BRIAN WILLIAMS, anchor (Chicago): This was day two of the fracas over Juan Williams , the journalist and author fired yesterday by NPR after saying it makes him uneasy, rather, to see Muslims in religious garb onboard an airplane. He was quickly signed to a bigger contract at Fox News , where he already worked as well. Now, for its decision, NPR is paying a price from some lawmakers and from listeners like you. Our report tonight from NBC 's Andrea Mitchell .

    ANDREA MITCHELL reporting: The furor over National Public Radio 's firing of Juan Williams has reignited the culture wars over spending any tax dollars on public broadcasting .

    Mr. GLENN BECK: It's insanity.

    Mr. JUAN WILLIAMS: I've always thought the right wing was the ones who were inflexible and tolerant -- intolerant, and now I'm coming to realize that the orthodoxy at NPR , if it's representing the left, is just unbelievable.

    MITCHELL: This is what Williams said to Bill O'Reilly Monday about seeing Muslims in traditional garb on planes.

    Mr. WILLIAMS: I think, you know, they're identifying themselves first and foremost as Muslims , I get worried, I get nervous.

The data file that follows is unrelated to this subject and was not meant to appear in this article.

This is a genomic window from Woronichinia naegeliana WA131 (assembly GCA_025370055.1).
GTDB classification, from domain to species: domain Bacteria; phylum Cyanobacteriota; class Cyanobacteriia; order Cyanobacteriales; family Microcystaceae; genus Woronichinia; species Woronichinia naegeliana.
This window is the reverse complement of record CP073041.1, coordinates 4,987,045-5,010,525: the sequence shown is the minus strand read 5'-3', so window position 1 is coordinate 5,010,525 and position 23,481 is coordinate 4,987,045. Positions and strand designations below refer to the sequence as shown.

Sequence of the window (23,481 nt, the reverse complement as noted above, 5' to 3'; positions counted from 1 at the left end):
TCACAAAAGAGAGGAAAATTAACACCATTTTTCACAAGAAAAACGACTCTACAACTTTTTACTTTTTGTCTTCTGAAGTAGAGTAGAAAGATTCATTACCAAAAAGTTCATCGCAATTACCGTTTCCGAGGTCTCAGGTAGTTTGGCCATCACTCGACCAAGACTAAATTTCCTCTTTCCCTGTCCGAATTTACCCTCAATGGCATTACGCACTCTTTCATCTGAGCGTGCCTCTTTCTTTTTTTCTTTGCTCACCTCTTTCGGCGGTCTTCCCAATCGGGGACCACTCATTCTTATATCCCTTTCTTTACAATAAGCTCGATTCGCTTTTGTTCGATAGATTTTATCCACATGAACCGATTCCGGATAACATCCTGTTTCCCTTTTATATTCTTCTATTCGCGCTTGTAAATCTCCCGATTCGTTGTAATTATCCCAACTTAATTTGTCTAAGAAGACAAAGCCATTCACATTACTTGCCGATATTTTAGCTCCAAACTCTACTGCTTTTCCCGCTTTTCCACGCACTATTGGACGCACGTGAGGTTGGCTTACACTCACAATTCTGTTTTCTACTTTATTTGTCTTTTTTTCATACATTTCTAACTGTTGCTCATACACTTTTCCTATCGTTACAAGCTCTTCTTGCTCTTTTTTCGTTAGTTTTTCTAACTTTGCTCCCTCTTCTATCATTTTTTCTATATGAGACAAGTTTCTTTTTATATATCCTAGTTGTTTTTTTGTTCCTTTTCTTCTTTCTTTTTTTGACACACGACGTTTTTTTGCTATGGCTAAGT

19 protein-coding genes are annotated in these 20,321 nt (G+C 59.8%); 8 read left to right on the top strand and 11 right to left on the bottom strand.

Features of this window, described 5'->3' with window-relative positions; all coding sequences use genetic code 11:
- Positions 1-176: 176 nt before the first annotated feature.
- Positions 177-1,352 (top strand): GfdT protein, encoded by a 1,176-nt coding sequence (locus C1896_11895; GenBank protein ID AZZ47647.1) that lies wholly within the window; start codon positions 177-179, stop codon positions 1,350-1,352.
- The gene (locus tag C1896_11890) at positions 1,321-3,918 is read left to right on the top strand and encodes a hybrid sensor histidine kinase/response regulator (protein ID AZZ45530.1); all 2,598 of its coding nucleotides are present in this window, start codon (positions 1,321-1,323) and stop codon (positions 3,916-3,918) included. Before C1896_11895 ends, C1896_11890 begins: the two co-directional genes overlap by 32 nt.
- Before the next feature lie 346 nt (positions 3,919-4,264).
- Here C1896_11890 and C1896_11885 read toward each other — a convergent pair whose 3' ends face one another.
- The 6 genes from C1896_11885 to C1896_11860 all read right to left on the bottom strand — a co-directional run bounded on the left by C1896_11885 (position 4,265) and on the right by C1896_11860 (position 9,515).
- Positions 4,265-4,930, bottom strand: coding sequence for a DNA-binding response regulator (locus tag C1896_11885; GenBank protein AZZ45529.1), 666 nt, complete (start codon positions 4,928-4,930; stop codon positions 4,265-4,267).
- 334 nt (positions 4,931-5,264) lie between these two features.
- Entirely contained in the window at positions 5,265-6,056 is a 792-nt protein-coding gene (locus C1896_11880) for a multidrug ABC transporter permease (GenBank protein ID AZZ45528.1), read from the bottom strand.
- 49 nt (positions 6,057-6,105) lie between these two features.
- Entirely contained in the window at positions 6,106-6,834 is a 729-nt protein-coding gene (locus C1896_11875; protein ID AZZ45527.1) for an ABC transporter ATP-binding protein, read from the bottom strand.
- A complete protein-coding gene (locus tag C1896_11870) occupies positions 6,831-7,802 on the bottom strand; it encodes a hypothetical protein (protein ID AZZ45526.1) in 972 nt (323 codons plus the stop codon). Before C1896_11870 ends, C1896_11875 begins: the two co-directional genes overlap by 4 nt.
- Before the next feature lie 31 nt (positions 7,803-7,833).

MITCHELL: He went on to say there are good Muslims and it's wrong to generalize, but NPR said Williams had violated standards and values and fired him by phone. That prompted criticism today on one of NPR 's most popular shows.

    Ms. SUSAN PAGE (USA Today): Juan Williams has worked as a -- for NPR for 10 years. You'd think you deserved to be fired face-to-face.

    MITCHELL: NPR 's ombudsman wrote there was an outpouring of e-mails, 8,000, crashing the network's comments site; the overwhelming majority angry and demanding he be rehired. The firing even brought together Whoopi Goldberg ...

    Ms. WHOOPI GOLDBERG: In all of our opinions, it seems, the firing of Juan was a total mistake and sends the wrong message.

    MITCHELL: ...and Sarah Palin , who tweeted, "You're shocked at public outrage over your censorship of Juan ? This is what happens when our Constitution starts shaking her fist." And today, growing threats to cut off federal funds not only for NPR , 2 percent of its budget, but also for public radio stations and public television , roughly 15 percent of their funding.

    Representative DARRELL ISSA (Republican, California): Why is it that we're funding, in a very small way, public broadcasting , rather than having public broadcasting being completely independent?

    MITCHELL: With Republicans now favored to win back at least the House , that is a powerful threat. Andrea Mitchell , NBC News, Washington.